Question: What are some ways to make keeping up to date with certification a bit easier for professionals in the field?

Angela Wood: So doing the BCOP, you have to do 100 credits throughout 7 years to apply for recertification. And a lot of that is done through continuing education. Given that 7 years, it's a fair amount of credits that you have to split up through every year, so I think I know myself and others that I've talked to kind of setting a deadline or a goal to make sure you're doing it every year, that fulfills not only the credit aspect and keeping that certification, but it keeps your skills up to date and fresh.

Oncology is changing constantly, so the topics change, and you might learn about something in a CE that then becomes applicable very quickly or has already become applicable in your practice. So for example, as we move into precision oncology and the mutations and doing next generation sequencing, I'm seeing more and more CEs and explanations for that, and I've been able to apply that directly to my practice. So getting in the habit of doing it routinely and making sure you're meeting those deadlines makes the credits easier to reach those at the end of the 7 years, as well as it keeps your skills fresh and you're providing really good patient care.

Question: What are some benefits of membership with an accredited association regarding obtaining and maintaining certification?

Angela Wood: There's a lot of benefits when you're a member of an association that provides these continuing education services. There's an obvious financial benefit as you do get pricing that's a little bit better if you are a member, but I think just also being involved, like getting those reminder emails in the different modules that get released at certain times is kind of a good reminder to keep up with the continuing education, and then the different options that are available for self-study or attending the annual meeting is always really great.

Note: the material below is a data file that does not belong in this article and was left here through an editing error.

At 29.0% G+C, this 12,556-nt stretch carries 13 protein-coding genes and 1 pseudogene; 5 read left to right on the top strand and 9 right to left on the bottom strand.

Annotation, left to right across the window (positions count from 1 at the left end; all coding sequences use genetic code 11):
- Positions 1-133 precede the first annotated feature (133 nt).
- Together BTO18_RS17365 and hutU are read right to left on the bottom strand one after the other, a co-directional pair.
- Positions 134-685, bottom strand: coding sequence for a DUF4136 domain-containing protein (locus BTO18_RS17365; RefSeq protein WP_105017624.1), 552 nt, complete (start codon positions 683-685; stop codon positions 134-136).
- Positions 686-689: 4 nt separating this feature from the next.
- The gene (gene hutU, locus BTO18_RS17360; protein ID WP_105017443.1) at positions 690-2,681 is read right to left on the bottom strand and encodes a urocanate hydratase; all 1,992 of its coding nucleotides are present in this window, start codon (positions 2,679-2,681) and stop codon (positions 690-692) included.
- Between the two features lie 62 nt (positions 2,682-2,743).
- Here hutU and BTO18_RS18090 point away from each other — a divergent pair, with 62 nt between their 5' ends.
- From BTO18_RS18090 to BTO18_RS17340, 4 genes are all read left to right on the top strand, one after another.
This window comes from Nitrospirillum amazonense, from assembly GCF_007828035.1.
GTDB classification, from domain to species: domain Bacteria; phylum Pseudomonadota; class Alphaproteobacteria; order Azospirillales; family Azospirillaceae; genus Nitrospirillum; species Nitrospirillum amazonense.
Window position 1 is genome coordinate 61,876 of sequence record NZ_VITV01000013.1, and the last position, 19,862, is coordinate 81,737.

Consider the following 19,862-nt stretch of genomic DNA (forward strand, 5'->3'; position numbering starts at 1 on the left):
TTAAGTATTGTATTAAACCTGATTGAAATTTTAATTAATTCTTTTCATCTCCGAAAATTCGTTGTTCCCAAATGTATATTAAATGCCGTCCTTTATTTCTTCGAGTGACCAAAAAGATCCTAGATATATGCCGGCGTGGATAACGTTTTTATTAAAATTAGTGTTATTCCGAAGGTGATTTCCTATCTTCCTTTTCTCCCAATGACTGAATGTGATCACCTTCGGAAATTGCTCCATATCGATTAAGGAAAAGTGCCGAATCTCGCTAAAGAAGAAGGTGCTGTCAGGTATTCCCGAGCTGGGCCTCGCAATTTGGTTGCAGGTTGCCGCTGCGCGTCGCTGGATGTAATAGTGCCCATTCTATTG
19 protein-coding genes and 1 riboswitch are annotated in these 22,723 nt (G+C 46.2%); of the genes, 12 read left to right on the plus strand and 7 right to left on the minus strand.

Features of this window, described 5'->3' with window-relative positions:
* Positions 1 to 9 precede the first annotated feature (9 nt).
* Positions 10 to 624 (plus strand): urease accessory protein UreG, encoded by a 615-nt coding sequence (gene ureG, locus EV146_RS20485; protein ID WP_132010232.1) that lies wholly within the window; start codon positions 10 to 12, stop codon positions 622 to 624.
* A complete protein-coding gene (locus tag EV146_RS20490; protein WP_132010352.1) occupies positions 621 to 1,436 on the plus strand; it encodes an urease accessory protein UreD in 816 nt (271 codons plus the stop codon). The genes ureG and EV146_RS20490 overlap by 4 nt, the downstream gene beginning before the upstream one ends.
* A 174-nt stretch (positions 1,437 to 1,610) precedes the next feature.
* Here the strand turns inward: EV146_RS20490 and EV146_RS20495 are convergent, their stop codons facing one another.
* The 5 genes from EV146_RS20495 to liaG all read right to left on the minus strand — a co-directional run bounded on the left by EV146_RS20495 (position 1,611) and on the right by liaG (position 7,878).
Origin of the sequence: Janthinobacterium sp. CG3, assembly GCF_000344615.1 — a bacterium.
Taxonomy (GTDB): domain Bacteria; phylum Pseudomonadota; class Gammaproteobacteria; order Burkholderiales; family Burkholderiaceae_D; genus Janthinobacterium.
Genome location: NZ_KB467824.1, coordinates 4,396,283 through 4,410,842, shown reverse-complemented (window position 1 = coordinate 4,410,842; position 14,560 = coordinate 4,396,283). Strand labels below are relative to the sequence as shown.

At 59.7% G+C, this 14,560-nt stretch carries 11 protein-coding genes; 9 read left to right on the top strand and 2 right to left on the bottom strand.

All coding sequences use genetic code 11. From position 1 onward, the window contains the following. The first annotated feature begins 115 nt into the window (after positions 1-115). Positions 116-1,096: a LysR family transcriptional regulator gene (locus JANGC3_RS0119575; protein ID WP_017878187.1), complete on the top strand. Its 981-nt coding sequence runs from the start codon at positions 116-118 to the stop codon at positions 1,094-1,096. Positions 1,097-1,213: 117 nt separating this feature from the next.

So I think not only being a part of it for the BCOP certification, but as a HOPA member, I'm also really thankful for the pharmacist message boards. As difficult situations come up, I use that tool quite a bit. So just the variety of services that get offered from these organizations is really wonderful and helpful in my day to day.

Question: Do you have any advice for students and residents as they obtain and maintain certification?

Angela Wood: I like to tell students and residents that are interested in oncology that certification is really important. It helps guide them to learning the vast variety of things that we need to know. It's important to do this to provide good patient care, and it's really applicable—every day we use it. So it's important to not only strive for this certification for that extra bar of being a subject matter expert in oncology pharmacy, but then to get in the habit of relearning and continuing to learn that everything's changing, and we've got to change with it and to provide good patient care. That's the bottom line. So that's why I think it's ultimately really important.